CAPE TOWN (Reuters) - Angola sees no further OPEC cuts in 2018 and Africa’s No. 2 crude exporter hopes to join the ranks of gold producers next year as it strives to diversify an economy long based on oil and diamonds, its minerals and petroleum minister said on Tuesday.
Angola, where oil wealth has failed to translate into wider prosperity, has a reputation for graft on a grand scale but President João Lourenço, who took power in September, is seeking to win credibility with international investors.
Speaking to Reuters at the annual Africa mining conference in Cape Town, minerals and oil minister Diamantino Azevedo said the southwest African country was serious about widening its commodities mix.
“We are just producing diamonds and stuff like marble and granite at the moment. We are expecting to start gold production soon, we expect to have two or three gold mines operating next year but at a small scale,” he said.
Speaking after presentations on mining opportunities in Angola, Azevedo said there were 10 exploration projects in the country focused on gold involving junior mining companies, which typically take the prospecting lead in new frontiers. He did not name them.
“We want to promote the mining sector beyond diamonds ... We have had good meetings here with the major mining companies,” Azevedo said.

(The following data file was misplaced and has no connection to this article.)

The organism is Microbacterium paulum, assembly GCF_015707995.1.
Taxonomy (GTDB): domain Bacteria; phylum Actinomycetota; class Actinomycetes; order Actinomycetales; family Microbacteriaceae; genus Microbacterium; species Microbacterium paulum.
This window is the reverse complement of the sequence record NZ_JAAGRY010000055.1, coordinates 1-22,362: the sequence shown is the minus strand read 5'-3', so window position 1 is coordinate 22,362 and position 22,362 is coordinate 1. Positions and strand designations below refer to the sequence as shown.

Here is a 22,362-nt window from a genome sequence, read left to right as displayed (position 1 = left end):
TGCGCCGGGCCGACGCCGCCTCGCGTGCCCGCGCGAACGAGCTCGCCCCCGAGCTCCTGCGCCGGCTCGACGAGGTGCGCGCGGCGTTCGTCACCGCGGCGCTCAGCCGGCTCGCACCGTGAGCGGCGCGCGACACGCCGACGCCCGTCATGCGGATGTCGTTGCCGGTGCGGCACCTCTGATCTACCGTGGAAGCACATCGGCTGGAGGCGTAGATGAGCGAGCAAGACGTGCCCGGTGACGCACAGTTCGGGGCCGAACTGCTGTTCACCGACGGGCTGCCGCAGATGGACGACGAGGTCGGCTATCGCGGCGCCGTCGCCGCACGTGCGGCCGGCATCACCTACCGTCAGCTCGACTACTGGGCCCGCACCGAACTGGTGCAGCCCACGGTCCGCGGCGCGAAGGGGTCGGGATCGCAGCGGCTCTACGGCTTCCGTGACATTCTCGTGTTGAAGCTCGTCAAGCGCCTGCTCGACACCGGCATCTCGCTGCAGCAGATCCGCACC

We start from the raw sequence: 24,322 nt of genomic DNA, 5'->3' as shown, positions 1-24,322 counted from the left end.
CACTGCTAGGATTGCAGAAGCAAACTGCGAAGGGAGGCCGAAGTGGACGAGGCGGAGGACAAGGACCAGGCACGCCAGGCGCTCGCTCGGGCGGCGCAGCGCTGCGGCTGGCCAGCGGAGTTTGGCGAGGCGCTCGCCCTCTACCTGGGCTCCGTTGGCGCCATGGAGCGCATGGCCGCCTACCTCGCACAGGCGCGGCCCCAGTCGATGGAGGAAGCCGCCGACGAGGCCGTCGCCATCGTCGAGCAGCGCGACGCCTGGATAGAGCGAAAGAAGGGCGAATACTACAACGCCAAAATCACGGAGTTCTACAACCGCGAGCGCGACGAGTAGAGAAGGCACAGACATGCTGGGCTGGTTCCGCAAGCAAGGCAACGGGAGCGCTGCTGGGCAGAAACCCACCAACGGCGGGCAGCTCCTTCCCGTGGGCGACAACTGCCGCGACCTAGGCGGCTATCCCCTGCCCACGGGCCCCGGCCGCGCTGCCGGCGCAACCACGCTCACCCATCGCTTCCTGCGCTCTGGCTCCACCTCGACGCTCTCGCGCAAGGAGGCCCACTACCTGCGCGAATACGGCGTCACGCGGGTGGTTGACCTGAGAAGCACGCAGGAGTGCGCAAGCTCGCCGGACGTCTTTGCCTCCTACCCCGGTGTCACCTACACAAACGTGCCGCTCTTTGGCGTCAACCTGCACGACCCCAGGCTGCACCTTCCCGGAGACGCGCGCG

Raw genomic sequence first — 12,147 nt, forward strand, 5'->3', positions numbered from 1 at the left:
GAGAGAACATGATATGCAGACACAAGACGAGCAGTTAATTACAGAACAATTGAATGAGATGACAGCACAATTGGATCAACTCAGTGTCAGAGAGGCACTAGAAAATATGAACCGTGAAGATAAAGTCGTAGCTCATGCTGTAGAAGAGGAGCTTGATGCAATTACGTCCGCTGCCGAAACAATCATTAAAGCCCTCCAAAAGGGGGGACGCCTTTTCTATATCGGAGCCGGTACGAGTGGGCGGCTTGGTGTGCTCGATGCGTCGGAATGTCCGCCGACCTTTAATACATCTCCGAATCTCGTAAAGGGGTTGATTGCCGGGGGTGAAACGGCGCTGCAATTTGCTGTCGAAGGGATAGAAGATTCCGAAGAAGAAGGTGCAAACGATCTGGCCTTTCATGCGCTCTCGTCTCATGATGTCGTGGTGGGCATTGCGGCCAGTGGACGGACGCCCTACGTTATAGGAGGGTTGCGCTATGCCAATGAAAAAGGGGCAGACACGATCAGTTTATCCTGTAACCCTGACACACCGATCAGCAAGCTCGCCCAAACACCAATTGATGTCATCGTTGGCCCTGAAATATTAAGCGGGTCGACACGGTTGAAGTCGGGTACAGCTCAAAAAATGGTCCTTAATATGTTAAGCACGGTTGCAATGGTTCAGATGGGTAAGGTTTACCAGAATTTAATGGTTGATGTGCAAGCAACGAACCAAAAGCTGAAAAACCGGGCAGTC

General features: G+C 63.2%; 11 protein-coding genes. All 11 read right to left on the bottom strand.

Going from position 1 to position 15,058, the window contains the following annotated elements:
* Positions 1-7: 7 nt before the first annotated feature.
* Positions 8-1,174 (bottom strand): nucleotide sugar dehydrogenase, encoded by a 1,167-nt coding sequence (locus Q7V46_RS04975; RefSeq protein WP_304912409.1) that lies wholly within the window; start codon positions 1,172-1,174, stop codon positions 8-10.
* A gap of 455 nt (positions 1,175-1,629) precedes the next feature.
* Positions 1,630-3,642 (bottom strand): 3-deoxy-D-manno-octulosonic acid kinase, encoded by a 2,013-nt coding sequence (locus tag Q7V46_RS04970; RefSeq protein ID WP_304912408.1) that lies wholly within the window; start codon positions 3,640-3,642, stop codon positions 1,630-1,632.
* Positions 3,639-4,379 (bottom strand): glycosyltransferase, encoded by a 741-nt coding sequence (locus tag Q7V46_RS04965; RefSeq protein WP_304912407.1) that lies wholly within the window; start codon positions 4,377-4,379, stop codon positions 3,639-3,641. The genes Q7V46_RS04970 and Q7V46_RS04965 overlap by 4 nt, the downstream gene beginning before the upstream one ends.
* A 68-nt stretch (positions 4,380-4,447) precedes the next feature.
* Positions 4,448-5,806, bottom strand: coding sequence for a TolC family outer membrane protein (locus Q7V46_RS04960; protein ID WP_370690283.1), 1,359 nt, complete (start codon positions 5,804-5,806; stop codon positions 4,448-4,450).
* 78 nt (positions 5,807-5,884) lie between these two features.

He said there were also exploration opportunities for iron ore and copper. Angola borders Democratic Republic of Congo and Zambia, Africa’s top copper producers.
Much of Angola remains unexplored, not least because the former Portuguese colony was embroiled in a civil war from its birth in 1975 until 2002.
Critics have also said the elite of the ruling MPLA party under former President Jose Eduardo dos Santos had little incentive to reduce the economy’s reliance on the opaque oil sector.
Angola is a member of the Organization of the Petroleum Exporting Countries, and it must limit output in line with OPEC’s commitment to cut output by about 1.2 million barrels per day (bpd) as part of a deal with Russia and others.
“We will not go above our OPEC quotas,” Azevedo said, adding that he did not see OPEC imposing any deeper cuts this year. Angola produces just over 1.6 million BPD, providing it with over 90 percent of its export revenue.
Reporting by Ed Stoddard; Editing by Catherine Evans